Research says one dose of alcohol is enough to change the brain

Research says one dose of alcohol is enough to change the brain

Research published in the PNAS (Proceedings of the National Academy of Sciences), at the Universities of Cologne and Manheim-Heidelberg, both in Germany, confirmed that a single ingested dose of alcohol permanently alters the morphology of neurons. brain. Specifically, alcohol affects synapse structure and mitochondrial dynamics.

Using the fly genetic system model Drosophila Melanogaster (popularly known as the fruit fly or vinegar fly), the researchers found that changes in mitochondria migration at synapses reduce the kickback effect of alcohol.


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The results suggest that even small amounts of alcohol are consumed, such amounts can trigger the onset of addiction. Now, another research aims to answer the following question: What changes in the brain accompany the transition from sporadic to high doses, leading to alcohol abuse?

A dose of drink can already be harmful (Image: Disclosure / CC0 Public Domain)

Much of the study focused on examining the effects of excessive alcohol consumption on the hippocampus, the brain’s central control. Therefore, little is known about the acute neuronal interactions of critical risk factors, such as a first alcohol intoxication at an early age, the researchers explained.

“We are trying to discover alcohol-dependent molecular changes. Such changes provide the basis for permanent cellular changes after a single acute alcohol intoxication. The effects of a single dose of the drink were examined at the molecular, cellular and behavioral levels”, said Professor and Doctor Henrike Scholz, leader of the research.

That is, the thesis is that, in the same way that non-volatile memory is formed after learning anything, no matter how simple, a single, small dose of alcohol can form a positive association with drinking in the brain. .

Tests were carried out on mice and fruit flies.

The hypotheses were tested in fruit flies and in rats, revealing alcohol-induced changes in two areas of the brains of these animals: In mitochondrial dynamics and in the balance between synapses in neurons.

Mitochondria deliver energy to cells, especially nerve cells. To optimize the delivery of this energy, the mitochondria move. This movement was disrupted in alcohol-affected cells, as well as the chemical balance between certain synapses.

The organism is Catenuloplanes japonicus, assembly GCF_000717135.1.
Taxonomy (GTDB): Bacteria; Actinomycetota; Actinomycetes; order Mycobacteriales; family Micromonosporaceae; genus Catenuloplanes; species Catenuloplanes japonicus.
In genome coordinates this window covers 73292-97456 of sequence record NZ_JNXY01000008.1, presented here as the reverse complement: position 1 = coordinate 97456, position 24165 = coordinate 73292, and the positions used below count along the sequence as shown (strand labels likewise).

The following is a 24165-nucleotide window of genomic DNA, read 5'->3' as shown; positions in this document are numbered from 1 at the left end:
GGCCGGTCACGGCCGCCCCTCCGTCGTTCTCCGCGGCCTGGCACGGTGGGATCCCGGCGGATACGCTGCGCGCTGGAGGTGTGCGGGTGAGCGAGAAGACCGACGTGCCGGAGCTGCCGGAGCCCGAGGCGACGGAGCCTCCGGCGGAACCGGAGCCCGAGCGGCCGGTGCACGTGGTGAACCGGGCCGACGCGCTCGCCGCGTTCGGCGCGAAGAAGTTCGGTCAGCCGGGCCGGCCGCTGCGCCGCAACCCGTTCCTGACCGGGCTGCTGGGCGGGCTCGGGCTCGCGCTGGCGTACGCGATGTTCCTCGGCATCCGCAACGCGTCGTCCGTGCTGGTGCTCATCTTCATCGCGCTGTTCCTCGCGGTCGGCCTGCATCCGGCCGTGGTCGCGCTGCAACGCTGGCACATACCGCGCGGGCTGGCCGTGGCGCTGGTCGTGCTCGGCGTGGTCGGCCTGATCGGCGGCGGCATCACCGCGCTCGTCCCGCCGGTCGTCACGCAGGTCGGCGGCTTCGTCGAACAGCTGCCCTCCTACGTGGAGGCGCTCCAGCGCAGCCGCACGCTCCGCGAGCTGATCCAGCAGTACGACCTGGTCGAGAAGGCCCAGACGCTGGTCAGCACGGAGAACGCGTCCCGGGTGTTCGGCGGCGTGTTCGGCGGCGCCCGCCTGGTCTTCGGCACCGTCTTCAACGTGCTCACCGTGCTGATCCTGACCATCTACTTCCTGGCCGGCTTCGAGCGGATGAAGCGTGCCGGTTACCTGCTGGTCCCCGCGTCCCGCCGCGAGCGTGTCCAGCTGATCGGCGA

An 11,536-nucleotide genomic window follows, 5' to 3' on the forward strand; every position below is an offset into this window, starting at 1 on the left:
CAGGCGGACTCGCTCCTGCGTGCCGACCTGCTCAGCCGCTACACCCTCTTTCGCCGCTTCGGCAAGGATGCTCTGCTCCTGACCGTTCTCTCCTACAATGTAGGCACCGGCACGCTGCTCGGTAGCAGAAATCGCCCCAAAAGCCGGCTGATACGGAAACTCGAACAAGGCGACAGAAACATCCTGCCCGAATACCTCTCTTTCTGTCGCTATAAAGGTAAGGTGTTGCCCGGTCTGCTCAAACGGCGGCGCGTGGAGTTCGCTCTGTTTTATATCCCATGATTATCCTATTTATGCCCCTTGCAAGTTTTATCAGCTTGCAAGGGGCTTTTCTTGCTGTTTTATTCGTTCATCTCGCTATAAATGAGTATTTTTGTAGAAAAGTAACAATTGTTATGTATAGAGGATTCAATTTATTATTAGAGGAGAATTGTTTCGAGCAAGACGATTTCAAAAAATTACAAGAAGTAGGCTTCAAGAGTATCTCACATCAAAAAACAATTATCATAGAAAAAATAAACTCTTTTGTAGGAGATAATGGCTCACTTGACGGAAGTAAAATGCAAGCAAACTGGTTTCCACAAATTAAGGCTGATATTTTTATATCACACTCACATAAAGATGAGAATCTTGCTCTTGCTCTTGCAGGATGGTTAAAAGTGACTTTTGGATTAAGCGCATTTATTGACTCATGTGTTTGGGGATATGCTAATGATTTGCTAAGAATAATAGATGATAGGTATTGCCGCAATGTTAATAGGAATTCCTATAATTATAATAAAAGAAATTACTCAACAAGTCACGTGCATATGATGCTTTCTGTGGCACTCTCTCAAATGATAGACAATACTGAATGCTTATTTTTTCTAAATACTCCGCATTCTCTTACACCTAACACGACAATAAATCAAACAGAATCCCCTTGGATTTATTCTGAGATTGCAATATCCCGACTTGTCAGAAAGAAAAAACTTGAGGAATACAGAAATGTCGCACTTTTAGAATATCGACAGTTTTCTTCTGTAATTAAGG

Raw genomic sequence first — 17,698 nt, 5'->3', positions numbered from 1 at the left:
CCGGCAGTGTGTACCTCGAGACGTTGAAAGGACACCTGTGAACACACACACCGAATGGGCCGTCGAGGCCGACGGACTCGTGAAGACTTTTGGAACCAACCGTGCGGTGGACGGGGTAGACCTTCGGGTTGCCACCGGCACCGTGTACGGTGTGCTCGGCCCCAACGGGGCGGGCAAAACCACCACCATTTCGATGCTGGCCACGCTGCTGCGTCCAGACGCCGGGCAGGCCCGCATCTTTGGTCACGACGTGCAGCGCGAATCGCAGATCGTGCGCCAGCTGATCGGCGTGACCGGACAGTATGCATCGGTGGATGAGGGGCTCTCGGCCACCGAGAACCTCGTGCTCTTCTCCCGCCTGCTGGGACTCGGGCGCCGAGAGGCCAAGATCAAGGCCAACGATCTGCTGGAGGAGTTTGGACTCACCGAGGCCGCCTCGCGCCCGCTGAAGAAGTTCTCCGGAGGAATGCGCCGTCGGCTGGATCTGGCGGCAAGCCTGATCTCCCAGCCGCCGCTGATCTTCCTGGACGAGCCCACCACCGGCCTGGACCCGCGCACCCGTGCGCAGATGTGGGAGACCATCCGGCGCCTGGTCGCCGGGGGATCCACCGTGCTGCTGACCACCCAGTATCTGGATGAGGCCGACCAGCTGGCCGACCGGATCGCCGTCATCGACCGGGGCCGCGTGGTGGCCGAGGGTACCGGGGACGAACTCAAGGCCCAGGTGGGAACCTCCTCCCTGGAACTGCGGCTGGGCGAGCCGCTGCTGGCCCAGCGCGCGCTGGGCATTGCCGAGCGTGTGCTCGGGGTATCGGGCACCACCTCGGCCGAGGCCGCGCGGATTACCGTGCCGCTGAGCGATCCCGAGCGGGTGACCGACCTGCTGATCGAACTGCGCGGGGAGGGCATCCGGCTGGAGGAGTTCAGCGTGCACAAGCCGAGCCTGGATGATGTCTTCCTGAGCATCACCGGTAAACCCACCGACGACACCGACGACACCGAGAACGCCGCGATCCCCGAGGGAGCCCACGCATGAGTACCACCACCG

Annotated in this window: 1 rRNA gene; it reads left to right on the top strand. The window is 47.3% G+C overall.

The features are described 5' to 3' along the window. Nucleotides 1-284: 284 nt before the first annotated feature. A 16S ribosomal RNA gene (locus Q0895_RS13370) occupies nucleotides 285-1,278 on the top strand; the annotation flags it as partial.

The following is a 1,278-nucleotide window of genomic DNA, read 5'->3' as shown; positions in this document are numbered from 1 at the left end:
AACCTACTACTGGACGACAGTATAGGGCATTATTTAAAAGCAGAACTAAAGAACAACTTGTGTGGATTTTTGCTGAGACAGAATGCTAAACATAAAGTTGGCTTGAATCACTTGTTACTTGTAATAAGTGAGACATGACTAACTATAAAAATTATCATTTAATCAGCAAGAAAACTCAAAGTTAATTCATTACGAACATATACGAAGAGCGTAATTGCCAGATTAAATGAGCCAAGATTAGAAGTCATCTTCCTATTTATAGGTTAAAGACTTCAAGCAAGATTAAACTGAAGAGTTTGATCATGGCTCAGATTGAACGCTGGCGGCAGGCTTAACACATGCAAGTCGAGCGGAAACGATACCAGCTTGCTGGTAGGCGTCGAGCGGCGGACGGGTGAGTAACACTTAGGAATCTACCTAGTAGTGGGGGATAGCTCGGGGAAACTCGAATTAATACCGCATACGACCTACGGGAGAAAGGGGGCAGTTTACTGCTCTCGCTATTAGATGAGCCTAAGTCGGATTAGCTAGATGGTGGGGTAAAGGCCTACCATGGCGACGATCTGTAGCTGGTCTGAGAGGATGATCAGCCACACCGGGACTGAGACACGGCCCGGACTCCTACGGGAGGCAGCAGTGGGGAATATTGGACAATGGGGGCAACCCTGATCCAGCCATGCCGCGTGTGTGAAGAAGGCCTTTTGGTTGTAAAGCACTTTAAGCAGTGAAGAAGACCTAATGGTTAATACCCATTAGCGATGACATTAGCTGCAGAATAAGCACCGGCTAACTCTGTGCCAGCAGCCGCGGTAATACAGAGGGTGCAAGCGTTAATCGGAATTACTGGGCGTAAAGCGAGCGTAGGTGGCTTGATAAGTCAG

Such changes proved to be permanent and were confirmed by the behavioral changes of the animals, which began to consume more alcohol and had relapses throughout their lives.

Brain neurons illustration (Image: Yurchanka Siarhei/Shutterstock)

Cellular changes may be vital for addiction development

The morphological remodeling of neurons is a well-known basis for learning and memory. These so-called cellular plasticity mechanisms, which are vital for learning and memory, are also thought to be at the heart of the formation of associative memories for drug-related rewards.

Therefore, some of the morphological changes observed may influence the formation of memory related to alcohol consumption. In conjunction with the migration of mitochondria into neurons, which are also important for synaptic transmission and plasticity, the researchers speculate that these alcohol-dependent cellular changes are critical for the development of addictive behaviors.

“It is notable that the cellular processes that contribute to such rewarding behavior are repeated across different animal species, which suggests something similar in humans. This could be a general cellular process essential for learning and memory,” Scholz said.

Both of these observed mechanisms may explain observations made in rats that a simple intoxication experience can increase alcohol consumption and relapse later in their lives.

“Such mechanisms may even be relevant to the observation in humans that the first alcohol intoxication at an early age is a critical risk factor for later intoxication and the development of alcohol addiction”, explained the professor.

The doctor concluded his explanation by saying that “this means that identifying lasting changes in addicts is an important first step in understanding how heavy drinking can turn into alcohol abuse in the future.”

With information from Medical Xpress

Featured Image: Shutterstock

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